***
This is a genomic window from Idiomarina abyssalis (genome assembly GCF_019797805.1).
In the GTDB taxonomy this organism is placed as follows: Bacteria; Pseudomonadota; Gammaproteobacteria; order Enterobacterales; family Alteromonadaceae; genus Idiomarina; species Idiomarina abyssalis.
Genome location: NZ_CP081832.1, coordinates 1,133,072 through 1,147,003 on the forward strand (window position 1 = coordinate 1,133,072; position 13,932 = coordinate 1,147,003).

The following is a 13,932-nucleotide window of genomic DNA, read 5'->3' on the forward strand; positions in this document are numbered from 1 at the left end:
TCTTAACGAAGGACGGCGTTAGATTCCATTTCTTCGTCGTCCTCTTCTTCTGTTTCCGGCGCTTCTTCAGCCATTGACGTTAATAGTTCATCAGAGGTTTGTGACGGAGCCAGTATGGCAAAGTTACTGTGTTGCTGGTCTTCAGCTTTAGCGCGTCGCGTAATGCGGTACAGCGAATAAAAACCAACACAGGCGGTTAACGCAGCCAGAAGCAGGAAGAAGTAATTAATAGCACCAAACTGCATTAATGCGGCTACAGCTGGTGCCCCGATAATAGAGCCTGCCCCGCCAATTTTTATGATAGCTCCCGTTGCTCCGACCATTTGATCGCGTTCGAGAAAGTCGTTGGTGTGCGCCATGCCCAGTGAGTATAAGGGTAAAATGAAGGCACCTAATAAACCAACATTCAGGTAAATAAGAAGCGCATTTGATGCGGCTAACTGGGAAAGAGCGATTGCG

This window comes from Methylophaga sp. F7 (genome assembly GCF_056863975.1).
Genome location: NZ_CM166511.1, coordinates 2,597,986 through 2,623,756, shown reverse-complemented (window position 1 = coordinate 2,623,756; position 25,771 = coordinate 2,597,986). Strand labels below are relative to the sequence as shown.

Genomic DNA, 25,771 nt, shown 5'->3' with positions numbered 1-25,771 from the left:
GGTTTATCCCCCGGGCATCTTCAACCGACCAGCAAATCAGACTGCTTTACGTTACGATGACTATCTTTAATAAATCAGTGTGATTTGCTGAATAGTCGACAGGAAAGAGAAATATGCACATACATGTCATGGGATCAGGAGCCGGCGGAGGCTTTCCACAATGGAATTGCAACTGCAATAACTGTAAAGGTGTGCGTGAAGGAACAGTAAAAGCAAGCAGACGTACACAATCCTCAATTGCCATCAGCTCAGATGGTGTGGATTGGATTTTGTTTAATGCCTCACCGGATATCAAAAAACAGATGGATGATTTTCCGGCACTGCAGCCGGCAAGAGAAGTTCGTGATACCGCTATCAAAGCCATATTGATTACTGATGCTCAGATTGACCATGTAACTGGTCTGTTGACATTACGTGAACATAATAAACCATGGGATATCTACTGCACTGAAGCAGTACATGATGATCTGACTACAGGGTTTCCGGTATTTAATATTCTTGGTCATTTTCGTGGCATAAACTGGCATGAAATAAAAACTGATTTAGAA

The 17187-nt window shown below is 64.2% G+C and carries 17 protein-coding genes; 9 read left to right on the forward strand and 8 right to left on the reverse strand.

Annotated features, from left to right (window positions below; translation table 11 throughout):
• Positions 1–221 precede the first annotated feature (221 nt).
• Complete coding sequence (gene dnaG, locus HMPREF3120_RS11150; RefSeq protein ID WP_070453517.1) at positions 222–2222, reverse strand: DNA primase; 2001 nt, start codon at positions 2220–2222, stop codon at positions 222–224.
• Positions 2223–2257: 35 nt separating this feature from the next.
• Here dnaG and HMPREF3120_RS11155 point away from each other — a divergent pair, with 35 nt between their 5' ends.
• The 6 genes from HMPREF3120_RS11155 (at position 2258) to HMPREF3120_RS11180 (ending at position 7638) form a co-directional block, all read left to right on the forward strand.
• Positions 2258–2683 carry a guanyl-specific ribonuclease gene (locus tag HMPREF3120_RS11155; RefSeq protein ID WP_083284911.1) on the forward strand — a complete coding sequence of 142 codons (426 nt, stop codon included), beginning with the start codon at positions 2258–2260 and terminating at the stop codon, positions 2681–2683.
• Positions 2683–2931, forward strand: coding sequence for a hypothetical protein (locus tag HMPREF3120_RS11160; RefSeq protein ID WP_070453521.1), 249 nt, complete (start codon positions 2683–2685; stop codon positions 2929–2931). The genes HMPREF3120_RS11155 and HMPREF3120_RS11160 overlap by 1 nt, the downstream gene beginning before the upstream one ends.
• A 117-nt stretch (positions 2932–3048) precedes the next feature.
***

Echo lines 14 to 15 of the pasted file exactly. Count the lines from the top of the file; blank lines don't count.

• Positions 2223–2257: 35 nt separating this feature from the next.
• Here dnaG and HMPREF3120_RS11155 point away from each other — a divergent pair, with 35 nt between their 5' ends.